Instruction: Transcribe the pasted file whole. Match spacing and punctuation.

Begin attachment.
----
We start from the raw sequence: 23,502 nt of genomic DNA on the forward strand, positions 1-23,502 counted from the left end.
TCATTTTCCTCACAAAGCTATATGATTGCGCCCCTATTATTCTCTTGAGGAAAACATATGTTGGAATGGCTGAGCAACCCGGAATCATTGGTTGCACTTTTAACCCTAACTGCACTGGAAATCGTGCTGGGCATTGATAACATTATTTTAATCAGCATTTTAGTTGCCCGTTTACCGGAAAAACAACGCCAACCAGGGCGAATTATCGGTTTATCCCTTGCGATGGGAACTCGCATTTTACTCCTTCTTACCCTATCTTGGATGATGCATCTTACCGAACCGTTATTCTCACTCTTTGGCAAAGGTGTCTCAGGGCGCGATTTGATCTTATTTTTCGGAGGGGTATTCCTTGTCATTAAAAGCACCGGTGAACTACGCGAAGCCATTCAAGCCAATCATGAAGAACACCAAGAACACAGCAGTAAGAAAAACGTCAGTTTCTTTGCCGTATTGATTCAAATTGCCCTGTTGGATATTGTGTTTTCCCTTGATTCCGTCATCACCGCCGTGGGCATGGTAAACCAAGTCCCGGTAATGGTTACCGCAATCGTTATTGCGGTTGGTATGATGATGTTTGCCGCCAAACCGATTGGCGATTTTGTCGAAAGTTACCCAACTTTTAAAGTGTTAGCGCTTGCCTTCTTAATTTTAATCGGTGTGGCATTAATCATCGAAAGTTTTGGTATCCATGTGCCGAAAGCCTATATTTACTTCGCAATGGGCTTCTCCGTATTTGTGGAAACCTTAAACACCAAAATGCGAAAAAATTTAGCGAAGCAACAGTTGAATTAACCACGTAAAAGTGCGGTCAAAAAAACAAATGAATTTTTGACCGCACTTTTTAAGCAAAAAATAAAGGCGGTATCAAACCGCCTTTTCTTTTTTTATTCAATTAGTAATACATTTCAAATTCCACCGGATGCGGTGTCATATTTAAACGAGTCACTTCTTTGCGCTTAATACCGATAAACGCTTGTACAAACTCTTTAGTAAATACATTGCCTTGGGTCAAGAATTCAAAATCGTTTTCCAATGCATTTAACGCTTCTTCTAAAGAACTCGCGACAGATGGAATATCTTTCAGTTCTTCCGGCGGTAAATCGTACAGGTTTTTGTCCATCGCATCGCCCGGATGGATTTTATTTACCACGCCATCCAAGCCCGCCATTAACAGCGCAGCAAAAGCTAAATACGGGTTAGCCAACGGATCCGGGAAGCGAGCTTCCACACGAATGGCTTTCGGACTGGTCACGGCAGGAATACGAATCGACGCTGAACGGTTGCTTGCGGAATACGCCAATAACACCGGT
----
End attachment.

We start from the raw sequence: 23,502 nt of genomic DNA on the forward strand, positions 1-23,502 counted from the left end.
TCATTTTCCTCACAAAGCTATATGATTGCGCCCCTATTATTCTCTTGAGGAAAACATATGTTGGAATGGCTGAGCAACCCGGAATCATTGGTTGCACTTTTAACCCTAACTGCACTGGAAATCGTGCTGGGCATTGATAACATTATTTTAATCAGCATTTTAGTTGCCCGTTTACCGGAAAAACAACGCCAACCAGGGCGAATTATCGGTTTATCCCTTGCGATGGGAACTCGCATTTTACTCCTTCTTACCCTATCTTGGATGATGCATCTTACCGAACCGTTATTCTCACTCTTTGGCAAAGGTGTCTCAGGGCGCGATTTGATCTTATTTTTCGGAGGGGTATTCCTTGTCATTAAAAGCACCGGTGAACTACGCGAAGCCATTCAAGCCAATCATGAAGAACACCAAGAACACAGCAGTAAGAAAAACGTCAGTTTCTTTGCCGTATTGATTCAAATTGCCCTGTTGGATATTGTGTTTTCCCTTGATTCCGTCATCACCGCCGTGGGCATGGTAAACCAAGTCCCGGTAATGGTTACCGCAATCGTTATTGCGGTTGGTATGATGATGTTTGCCGCCAAACCGATTGGCGATTTTGTCGAAAGTTACCCAACTTTTAAAGTGTTAGCGCTTGCCTTCTTAATTTTAATCGGTGTGGCATTAATCATCGAAAGTTTTGGTATCCATGTGCCGAAAGCCTATATTTACTTCGCAATGGGCTTCTCCGTATTTGTGGAAACCTTAAACACCAAAATGCGAAAAAATTTAGCGAAGCAACAGTTGAATTAACCACGTAAAAGTGCGGTCAAAAAAACAAATGAATTTTTGACCGCACTTTTTAAGCAAAAAATAAAGGCGGTATCAAACCGCCTTTTCTTTTTTTATTCAATTAGTAATACATTTCAAATTCCACCGGATGCGGTGTCATATTTAAACGAGTCACTTCTTTGCGCTTAATACCGATAAACGCTTGTACAAACTCTTTAGTAAATACATTGCCTTGGGTCAAGAATTCAAAATCGTTTTCCAATGCATTTAACGCTTCTTCTAAAGAACTCGCGACAGATGGAATATCTTTCAGTTCTTCCGGCGGTAAATCGTACAGGTTTTTGTCCATCGCATCGCCCGGATGGATTTTATTTACCACGCCATCCAAGCCCGCCATTAACAGCGCAGCAAAAGCTAAATACGGGTTAGCCAACGGATCCGGGAAGCGAGCTTCCACACGAATGGCTTTCGGACTGGTCACGGCAGGAATACGAATCGACGCTGAACGGTTGCTTGCGGAATACGCCAATAACACCGGT